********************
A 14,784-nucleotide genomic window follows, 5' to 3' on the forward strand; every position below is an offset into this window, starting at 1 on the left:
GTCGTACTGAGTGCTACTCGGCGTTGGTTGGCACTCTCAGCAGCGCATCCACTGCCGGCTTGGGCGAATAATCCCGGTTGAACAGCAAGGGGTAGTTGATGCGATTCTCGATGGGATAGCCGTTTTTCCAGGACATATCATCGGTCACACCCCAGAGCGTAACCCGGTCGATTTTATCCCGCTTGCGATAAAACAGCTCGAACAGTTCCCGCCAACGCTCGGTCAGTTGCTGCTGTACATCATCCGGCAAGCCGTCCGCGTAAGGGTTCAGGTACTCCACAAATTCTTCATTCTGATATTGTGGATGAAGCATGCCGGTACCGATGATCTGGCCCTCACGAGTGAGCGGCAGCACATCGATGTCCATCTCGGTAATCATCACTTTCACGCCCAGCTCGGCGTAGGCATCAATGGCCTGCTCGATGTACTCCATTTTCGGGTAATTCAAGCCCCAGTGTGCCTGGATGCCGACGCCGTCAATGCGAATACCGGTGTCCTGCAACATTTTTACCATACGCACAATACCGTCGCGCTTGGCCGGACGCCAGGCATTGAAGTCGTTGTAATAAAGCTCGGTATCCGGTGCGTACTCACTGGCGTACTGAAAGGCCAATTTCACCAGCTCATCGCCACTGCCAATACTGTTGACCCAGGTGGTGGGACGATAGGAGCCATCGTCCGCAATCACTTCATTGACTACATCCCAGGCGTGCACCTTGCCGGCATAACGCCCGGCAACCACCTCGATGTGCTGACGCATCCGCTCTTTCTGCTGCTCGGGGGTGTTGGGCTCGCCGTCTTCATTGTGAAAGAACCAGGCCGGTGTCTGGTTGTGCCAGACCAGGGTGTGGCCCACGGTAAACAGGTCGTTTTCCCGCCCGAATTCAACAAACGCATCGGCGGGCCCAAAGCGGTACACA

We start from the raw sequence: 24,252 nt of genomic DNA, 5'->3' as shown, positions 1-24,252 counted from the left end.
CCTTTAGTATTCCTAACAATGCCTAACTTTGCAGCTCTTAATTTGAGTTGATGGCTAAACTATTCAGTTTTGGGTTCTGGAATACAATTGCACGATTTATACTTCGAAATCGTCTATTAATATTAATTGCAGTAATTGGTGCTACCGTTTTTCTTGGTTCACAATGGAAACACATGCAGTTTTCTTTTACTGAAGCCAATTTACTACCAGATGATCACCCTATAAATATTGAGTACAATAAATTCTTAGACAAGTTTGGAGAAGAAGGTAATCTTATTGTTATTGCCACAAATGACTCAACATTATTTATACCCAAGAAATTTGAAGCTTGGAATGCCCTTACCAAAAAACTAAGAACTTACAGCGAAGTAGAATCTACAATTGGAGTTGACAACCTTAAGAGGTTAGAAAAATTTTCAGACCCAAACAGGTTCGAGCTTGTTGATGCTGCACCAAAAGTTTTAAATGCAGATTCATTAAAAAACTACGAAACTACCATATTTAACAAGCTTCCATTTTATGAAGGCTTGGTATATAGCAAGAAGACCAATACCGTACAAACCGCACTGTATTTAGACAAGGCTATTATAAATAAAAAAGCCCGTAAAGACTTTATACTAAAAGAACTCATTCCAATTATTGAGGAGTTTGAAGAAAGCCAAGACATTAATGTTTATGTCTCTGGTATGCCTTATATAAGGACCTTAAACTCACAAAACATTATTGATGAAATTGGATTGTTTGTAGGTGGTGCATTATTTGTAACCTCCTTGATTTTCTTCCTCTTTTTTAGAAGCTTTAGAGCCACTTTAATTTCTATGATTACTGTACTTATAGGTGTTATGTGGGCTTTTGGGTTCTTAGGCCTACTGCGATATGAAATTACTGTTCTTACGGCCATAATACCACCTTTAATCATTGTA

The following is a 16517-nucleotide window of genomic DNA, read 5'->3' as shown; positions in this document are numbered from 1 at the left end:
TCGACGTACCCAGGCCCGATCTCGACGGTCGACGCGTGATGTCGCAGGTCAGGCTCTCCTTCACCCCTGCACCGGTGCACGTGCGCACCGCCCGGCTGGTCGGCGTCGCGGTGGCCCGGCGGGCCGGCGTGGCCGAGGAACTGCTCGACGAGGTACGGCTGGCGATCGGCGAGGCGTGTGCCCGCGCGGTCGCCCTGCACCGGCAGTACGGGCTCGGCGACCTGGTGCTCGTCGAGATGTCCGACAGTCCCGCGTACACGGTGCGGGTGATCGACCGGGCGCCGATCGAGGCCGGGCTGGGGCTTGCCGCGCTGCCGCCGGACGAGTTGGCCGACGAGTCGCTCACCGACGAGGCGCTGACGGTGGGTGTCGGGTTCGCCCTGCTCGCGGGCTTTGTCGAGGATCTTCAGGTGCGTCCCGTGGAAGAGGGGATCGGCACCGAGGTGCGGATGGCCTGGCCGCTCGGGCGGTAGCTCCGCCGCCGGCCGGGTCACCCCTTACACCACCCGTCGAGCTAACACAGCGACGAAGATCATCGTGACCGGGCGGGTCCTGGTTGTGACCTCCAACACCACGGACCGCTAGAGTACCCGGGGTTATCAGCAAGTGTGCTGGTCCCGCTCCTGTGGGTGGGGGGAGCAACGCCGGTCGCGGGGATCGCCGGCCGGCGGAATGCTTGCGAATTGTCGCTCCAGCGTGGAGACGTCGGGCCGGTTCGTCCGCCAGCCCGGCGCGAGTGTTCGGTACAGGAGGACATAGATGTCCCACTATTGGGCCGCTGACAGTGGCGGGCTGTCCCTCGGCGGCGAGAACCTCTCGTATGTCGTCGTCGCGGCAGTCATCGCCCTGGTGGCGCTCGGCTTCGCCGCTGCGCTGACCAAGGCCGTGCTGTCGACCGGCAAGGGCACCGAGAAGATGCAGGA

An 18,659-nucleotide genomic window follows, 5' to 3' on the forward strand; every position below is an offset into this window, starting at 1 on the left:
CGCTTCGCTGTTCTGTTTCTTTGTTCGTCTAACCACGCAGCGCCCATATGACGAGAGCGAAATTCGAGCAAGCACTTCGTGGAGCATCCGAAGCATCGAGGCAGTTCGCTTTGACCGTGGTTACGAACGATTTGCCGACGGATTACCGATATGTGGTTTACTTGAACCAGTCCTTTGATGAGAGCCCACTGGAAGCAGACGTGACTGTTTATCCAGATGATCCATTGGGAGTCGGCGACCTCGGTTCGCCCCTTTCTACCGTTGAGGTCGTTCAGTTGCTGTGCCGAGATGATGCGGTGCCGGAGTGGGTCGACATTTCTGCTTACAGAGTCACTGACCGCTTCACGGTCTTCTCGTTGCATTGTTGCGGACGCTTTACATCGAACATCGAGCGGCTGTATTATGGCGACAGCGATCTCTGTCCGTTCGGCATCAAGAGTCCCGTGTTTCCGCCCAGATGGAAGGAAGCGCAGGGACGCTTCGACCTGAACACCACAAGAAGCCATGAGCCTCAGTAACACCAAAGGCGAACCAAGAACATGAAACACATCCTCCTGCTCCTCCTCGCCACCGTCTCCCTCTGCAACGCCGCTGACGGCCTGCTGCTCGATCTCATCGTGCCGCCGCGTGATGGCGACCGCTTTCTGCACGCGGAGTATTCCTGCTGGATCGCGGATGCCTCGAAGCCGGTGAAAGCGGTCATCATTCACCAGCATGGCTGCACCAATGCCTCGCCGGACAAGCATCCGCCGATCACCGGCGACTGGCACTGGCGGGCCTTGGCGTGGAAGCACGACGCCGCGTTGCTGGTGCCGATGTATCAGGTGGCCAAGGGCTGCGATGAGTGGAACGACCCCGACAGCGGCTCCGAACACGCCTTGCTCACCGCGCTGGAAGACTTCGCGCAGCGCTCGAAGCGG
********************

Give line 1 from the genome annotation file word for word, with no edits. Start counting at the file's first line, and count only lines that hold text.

A 14,784-nucleotide genomic window follows, 5' to 3' on the forward strand; every position below is an offset into this window, starting at 1 on the left: